The General Court has today handed down its judgment in the long-running Servier patent settlement case.
It remains a rare event that the European Courts annul Commission decisions under Article 101 and, in particular, Article 102. In this case, the General Court has partially annulled the 900 page decision. In doing so, it has – subject to the outcome of further appeals – considerably reduced the range of competition law risks facing pharmaceutical companies.
Of particular note for innovators is the complete annulment of the fine for abuse of dominance. The General Court has found that the Commission has failed to substantiate the alleged relevant market, and thus wrongly found that Servier held a dominant position in the EU.
In the Decision, the Commission had held that perindopril, a treatment for hypertension, was a relevant market in itself. This was despite it being one of a large class of drugs (‘ACE inhibitors’) with an essentially identical mode of action, and in relation to which clinical guidance existed which treated the products as substitutable. The General Court has held that the Commission was wrong to rely on Servier’s promotional materials to claim that differences existed between the different members of the class of drugs, under-estimated the amount of switching which took place between different ACE inhibitors (in some cases driven by cost considerations on the part of organisations such as Clinical Commissioning Groups in the UK) and attributed too much importance to price in its analysis. In its decision, the Commission had carried out a so-called ‘natural events’ analysis, which found that the only significant impact on sales volumes was sustained when perindopril generics entered the market. The General Court has held that this paid insufficient attention to clinical decision-making, something the Commission had explicitly ruled out when considering what was relevant for market definition.
Although the particular market definition in this case is of limited relevance to third parties, the Commission’s failure to demonstrate that perindopril competed only with generics of the same drug has significantly wider implications for competition authorities’ ability to bring future abuse of dominance cases which rely on artificial differentiations between drugs with an equivalent mode of action. Subject to the outcome of any appeal by the Commission to the Court of Justice, the position should now revert back to that established in AstraZeneca, which focuses on prescribers’ considerations as to the different therapeutic uses of the different drugs. While a first in class product may still give rise to a dominant position in a period before further similar products come to market, a later drug is likely sit within the same relevant market, and will therefore be less likely to gain a dominant position (subject to market share growth, and specific factors which may indicate that a separate market in fact exists in a given case).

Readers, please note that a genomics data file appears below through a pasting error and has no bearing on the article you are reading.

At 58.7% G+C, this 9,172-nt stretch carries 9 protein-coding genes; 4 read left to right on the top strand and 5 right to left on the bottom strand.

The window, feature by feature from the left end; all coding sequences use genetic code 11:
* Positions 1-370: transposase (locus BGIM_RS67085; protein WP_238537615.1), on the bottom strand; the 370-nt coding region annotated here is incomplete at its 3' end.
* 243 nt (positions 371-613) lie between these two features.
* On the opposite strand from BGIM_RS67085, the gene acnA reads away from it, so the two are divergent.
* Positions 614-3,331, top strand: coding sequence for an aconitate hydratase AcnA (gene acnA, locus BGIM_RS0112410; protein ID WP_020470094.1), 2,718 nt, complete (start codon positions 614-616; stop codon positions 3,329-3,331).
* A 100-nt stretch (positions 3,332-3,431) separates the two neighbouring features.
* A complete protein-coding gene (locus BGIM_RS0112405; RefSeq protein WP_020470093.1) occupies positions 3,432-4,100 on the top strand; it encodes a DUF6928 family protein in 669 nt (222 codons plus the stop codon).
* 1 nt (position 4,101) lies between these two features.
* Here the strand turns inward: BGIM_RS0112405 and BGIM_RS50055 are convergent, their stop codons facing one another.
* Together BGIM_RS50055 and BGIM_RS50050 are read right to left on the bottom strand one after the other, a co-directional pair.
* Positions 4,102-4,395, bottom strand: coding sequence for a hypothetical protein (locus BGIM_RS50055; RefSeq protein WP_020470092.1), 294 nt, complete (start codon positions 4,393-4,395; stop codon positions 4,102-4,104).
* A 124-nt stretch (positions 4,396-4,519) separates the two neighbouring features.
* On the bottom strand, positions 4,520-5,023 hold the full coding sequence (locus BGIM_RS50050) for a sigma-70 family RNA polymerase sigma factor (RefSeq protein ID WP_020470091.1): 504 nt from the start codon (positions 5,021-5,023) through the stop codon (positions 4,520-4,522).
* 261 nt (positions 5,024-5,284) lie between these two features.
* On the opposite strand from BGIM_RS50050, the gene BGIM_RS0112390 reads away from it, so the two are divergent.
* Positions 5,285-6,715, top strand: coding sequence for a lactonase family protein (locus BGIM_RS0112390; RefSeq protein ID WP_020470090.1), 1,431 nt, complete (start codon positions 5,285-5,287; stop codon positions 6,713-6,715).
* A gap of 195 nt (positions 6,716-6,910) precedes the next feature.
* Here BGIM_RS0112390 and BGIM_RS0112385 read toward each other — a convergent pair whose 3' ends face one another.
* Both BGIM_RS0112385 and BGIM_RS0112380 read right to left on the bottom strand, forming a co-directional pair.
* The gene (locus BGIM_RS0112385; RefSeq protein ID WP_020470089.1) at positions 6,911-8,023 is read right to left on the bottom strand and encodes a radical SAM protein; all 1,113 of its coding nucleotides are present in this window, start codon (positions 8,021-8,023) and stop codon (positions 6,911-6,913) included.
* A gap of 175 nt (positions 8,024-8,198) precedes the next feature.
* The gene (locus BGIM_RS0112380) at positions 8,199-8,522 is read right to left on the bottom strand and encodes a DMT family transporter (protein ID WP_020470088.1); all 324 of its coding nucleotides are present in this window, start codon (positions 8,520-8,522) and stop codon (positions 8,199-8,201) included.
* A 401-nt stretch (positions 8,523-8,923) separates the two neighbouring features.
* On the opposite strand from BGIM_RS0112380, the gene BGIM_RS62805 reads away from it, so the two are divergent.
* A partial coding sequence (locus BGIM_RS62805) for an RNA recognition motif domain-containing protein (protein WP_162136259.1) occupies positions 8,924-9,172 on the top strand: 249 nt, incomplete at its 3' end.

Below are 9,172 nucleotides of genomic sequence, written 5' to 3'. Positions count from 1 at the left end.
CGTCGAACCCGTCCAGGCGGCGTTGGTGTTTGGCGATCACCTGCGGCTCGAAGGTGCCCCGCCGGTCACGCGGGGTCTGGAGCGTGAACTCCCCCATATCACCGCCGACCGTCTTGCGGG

As well as annulling the Article 102 portion of the case in its entirety, the General Court has also annulled the fine in relation to one of the anti-competitive agreements identified by the Commission, which was alleged to consist of a withdrawal from litigation in the UK in return for the grant of a licence in another Member State. This annulment will also be welcome news to the pharmaceutical industry, as it may permit greater flexibility for companies wishing to enter into licensing agreements in tandem with settlements. Provided any licensing agreement remains an arm’s length arrangement, at commercial rates, the risk that this will be categorised as an ‘inducement’ to settle the litigation now appears lower.
We conclude with a welcome recognition from the General Court of the value of patent protection and of patent settlements: “…intellectual property rights are protected by the Charter of Fundamental Rights, to which the Treaty of Lisbon has conferred the same legal value as the Treaties. …As regards patents, … when granted by a public authority, a patent is presumed to be valid and an undertaking’s ownership of that right is presumed to be lawful. The General Court emphasises, lastly, the importance of settlement agreements, since the parties to a dispute should be authorised, indeed encouraged, to conclude settlement agreements rather than pursuing litigation. The General Court concludes that the adoption of settlement agreements in the field of patents is not necessarily contrary to competition law.”